A murder trial for a former Balch Springs police officer who killed a black teenager highlights the heightened role video evidence plays in high-profile police shootings that have stirred discourse and triggered protests nationwide over issues of race and law enforcement.
Former Balch Springs officer Roy Oliver, who is white, opened fire last year into a moving car with five black teens inside, killing 15-year-old high school freshman Jordan Edwards.
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Oliver, 38, joined the department in the Dallas suburb in 2011 and was fired after the fatal shooting, an incident that was thrust into a national conversation on the shooting of African-Americans by police.
Prosecutor Michael Snipes told jurors on Thursday Oliver's actions were unreasonable and said Edwards was an "innocent child" whose last words were "duck, get down."
Snipes says the white former officer was angry, out of control and "trigger happy."
Snipes said the prosecution will also show that Edwards and others in the car had nothing to do with shots that were heard outside the house. No guns were found inside the teens' car.
Oliver has said he and his partner feared for their lives as the car sped toward them.
But Oliver's partner, Tyler Gross, testified Thursday that he did not fear for his life as the vehicle went by and that he never felt the need to fire his weapon. During opening statements, Snipes told jurors Oliver fired at the car after it passed Gross and that Gross was in no danger.
Defense attorneys opted Thursday to make their opening statement at a later time. They have previously said Edwards' death was a tragedy but evidence would show Oliver "reacted properly."
A spokesperson for the Dallas County district attorney's office said the trial is expected to last about two weeks.
Following the shooting, the Balch Springs police chief reported that police video had contradicted his agency's original statement on the incident. Police first said the vehicle backed up toward officers "in an aggressive manner," but police later said video showed the vehicle was moving forward as officers approached.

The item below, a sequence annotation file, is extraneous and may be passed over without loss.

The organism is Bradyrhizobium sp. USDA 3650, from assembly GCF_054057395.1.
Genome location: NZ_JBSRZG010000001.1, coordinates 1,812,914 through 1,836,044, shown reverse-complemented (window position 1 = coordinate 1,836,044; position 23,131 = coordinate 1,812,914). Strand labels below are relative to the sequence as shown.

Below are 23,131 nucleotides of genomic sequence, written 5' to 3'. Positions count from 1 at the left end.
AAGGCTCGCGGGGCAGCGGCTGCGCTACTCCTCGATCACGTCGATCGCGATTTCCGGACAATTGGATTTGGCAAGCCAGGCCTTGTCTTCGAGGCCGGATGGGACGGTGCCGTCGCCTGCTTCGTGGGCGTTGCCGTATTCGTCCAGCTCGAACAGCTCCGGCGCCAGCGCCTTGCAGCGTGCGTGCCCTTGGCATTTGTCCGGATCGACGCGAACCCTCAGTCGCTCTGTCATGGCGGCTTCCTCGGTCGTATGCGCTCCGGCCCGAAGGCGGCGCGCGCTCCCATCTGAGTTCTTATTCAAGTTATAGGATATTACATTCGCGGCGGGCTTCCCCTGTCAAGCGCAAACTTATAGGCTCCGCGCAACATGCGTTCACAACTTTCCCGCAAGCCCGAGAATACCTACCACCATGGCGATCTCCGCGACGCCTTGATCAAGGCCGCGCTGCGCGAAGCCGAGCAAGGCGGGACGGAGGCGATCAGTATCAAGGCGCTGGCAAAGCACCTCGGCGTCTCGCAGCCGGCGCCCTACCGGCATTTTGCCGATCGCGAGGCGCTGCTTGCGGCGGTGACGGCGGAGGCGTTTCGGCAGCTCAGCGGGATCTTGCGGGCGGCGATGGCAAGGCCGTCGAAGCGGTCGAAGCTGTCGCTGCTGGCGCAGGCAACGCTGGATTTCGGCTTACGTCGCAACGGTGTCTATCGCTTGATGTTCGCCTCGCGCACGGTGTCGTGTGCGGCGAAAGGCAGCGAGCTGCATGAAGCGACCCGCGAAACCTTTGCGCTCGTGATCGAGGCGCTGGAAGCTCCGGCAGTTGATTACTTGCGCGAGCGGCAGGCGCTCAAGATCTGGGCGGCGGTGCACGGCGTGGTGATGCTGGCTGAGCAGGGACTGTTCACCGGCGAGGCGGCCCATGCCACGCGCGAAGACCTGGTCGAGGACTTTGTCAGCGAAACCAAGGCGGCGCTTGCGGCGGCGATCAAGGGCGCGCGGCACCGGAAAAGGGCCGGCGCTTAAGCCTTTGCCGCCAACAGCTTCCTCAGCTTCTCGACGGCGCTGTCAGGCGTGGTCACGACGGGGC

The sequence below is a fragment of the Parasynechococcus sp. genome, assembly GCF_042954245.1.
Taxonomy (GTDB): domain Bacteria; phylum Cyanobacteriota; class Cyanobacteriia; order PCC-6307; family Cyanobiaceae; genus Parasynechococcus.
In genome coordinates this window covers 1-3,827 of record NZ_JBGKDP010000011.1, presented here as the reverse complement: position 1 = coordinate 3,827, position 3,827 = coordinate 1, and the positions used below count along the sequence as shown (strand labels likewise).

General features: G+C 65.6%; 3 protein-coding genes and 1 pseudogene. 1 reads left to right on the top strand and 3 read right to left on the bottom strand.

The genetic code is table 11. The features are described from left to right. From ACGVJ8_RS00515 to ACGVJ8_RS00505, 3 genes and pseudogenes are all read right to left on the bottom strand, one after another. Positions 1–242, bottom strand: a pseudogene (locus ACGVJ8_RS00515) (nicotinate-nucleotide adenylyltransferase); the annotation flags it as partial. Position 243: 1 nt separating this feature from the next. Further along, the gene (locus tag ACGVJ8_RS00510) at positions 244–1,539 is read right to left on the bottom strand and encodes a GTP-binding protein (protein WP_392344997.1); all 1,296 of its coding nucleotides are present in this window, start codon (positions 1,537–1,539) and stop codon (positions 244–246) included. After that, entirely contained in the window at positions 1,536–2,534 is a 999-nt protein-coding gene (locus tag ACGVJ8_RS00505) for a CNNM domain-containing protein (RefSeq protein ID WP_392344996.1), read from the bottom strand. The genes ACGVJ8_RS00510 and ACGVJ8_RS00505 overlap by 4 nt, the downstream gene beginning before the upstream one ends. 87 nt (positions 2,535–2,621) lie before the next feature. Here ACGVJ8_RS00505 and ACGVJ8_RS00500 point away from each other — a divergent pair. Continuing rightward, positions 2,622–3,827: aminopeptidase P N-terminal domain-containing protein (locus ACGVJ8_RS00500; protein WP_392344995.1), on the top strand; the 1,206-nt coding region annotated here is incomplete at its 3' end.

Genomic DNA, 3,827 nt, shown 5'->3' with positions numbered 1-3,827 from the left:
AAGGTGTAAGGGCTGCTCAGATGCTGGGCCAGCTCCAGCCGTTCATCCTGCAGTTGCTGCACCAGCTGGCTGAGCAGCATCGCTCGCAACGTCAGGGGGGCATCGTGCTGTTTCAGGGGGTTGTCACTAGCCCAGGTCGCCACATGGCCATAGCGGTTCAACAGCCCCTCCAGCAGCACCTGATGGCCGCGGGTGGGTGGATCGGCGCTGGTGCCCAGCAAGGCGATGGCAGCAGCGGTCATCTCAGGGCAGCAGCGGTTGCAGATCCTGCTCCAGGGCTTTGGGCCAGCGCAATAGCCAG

Gross estimates there were 100 to 150 kids coming out of the house and officers talked to the host about not having such a big party. Gross testified he saw no drunk teens among the 100 to 150 kids streaming out of the party and only saw one beer bottle. He also said there were no indications of violence.
In body camera footage from Oliver that was shown during the trial, screams and honks could be heard after gunfire rang out near a nursing home. The video then shows Oliver getting a rifle from his patrol car. After firing on the car containing Edwards and the other teens, Oliver can be heard asking Gross if he's all right. Oliver then says the driver of the vehicle tried to hit Gross.
Gal Pissetzky, a Chicago defense attorney, said he does not see any downsides for prosecutors heading into the case, particularly because it will be heard in front of a jury instead of a judge. Judges, he said, often seem more lenient to police officers.
But some legal experts said ahead of the trial that securing a conviction against an officer is a challenge because criminal culpability in such cases is subjective and jurors are more inclined to believe police testimony.
Philip Stinson, a criminologist at Bowling Green State University in Ohio who tracks police shootings, said officers can testify they were in fear for their life, and jurors are often reluctant to second-guess the decisions of an officer faced with an intense street encounter.
By Stinson's count, there have been 93 non-federal law enforcement officers since 2005 arrested for murder or manslaughter in on-duty fatal shootings as of Monday.
Even when armed with video evidence, attorneys can fail to deliver a conviction against an officer, he said.
"Video alone is not (going to) win the case for prosecutors," he said.
While video evidence cannot be altered, Pissetzky said defense attorneys can try to change the way jurors perceive the footage by telling the story through an officer's viewpoint.
"Even a video can be watched in a couple of different ways," he said.
Edwards' stepmother, Charmaine Edwards, testified that her stepson played football from the age of 6 and was also "really into his academics." She testified that he got A's and B's in school and was a people person, close to his brothers.
Edwards' two brothers and two other teens were in the vehicle the night Edwards was killed.
Oliver has a history of hostile and aggressive behavior and "flipped off" the vehicle that held Edwards' body following the shooting, according to court filings from the Dallas County district attorney's office tied to the criminal case. Oliver, while in the eighth grade, posted swastikas in public places, hated anyone who was not Caucasian and was also a member of the group "Caucasians in Effect," the court filing says.
In 2013, he was "uncooperative and used profanity" while testifying in trial, according to the records, and "communicated aggressively" and used profanity with prosecutors that same day.
Oliver's legal troubles extend beyond the murder trial. A lawsuit has been filed over the shooting, and Oliver has been indicted in a separate 2017 incident in which police said he drew a weapon after he was rear-ended while off duty.